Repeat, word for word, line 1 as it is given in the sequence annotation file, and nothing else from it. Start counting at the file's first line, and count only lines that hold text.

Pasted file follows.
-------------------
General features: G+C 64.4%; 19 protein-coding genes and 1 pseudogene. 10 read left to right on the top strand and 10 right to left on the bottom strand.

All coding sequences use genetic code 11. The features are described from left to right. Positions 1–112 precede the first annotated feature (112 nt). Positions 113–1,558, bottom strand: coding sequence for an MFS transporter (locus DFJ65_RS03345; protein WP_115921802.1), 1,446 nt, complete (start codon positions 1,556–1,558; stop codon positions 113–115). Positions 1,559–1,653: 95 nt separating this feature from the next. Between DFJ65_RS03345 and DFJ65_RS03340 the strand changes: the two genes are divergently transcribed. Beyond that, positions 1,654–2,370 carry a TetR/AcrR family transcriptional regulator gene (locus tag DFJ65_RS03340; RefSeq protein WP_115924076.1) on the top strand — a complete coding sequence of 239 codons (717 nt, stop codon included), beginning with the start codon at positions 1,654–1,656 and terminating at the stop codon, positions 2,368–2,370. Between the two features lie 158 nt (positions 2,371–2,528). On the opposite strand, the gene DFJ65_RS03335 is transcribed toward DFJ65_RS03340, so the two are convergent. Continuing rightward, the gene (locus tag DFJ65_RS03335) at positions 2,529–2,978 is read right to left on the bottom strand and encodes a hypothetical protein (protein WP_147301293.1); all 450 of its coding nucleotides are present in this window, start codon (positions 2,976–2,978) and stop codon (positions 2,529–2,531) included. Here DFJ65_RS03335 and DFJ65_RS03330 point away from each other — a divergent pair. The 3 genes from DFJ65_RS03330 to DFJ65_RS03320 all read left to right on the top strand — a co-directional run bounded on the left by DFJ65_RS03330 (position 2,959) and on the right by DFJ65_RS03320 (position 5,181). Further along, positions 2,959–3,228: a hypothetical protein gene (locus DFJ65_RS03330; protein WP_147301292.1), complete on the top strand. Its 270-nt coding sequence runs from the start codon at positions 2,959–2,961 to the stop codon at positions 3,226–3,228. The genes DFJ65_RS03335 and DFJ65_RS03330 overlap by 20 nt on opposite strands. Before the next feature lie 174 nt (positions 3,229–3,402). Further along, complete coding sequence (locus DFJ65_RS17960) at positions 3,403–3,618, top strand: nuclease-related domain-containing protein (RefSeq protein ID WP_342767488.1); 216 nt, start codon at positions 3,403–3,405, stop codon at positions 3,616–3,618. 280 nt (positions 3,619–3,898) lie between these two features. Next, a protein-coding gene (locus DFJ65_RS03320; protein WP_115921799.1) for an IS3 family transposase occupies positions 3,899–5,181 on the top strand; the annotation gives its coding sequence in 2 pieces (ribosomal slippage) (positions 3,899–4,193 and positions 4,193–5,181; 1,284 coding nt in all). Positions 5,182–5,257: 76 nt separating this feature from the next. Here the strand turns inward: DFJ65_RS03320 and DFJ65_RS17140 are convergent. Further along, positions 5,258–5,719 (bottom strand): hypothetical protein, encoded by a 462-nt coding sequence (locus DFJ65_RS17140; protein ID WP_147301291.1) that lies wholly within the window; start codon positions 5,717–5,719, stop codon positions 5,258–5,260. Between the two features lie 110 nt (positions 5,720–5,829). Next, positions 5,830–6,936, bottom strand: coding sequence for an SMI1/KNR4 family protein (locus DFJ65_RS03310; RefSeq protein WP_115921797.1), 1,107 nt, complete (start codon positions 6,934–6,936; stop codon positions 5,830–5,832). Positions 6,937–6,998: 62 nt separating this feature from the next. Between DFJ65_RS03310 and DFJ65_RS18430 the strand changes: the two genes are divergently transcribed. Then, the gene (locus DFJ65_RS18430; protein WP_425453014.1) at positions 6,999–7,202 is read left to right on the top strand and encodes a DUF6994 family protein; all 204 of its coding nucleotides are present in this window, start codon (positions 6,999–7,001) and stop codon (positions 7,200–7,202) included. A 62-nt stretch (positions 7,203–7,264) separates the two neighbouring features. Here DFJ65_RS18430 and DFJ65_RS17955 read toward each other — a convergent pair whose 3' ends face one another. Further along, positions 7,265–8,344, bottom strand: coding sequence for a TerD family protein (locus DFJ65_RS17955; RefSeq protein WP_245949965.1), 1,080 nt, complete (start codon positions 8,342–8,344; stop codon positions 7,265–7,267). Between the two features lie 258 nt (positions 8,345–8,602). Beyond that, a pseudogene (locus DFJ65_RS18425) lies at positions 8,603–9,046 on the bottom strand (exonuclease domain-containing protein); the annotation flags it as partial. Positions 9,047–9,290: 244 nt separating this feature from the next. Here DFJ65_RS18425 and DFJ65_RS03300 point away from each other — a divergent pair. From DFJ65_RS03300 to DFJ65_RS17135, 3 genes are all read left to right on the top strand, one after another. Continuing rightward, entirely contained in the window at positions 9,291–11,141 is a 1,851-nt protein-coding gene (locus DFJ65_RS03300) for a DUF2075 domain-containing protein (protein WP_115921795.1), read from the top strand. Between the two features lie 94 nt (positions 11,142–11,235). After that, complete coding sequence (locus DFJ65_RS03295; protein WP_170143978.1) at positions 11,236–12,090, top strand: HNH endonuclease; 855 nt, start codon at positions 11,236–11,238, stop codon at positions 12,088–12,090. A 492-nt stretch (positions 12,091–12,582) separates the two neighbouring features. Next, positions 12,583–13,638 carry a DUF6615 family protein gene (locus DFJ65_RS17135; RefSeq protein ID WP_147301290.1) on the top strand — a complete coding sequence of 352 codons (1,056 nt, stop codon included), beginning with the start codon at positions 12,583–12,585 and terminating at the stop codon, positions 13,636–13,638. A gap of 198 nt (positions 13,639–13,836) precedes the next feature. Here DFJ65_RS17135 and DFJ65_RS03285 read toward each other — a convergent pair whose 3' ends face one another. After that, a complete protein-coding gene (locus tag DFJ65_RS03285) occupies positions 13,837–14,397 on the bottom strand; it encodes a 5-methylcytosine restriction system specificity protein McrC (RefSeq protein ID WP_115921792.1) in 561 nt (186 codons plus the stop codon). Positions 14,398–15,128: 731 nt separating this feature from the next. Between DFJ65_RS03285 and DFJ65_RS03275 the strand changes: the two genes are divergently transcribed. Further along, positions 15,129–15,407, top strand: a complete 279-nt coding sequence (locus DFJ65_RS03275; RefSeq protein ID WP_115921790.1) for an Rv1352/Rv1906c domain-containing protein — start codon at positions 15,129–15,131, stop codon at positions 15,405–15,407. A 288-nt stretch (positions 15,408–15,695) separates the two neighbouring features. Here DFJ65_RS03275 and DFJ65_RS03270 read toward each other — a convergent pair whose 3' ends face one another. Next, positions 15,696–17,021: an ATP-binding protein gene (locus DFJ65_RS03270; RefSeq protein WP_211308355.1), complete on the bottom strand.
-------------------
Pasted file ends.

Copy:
General features: G+C 64.4%; 19 protein-coding genes and 1 pseudogene. 10 read left to right on the top strand and 10 right to left on the bottom strand.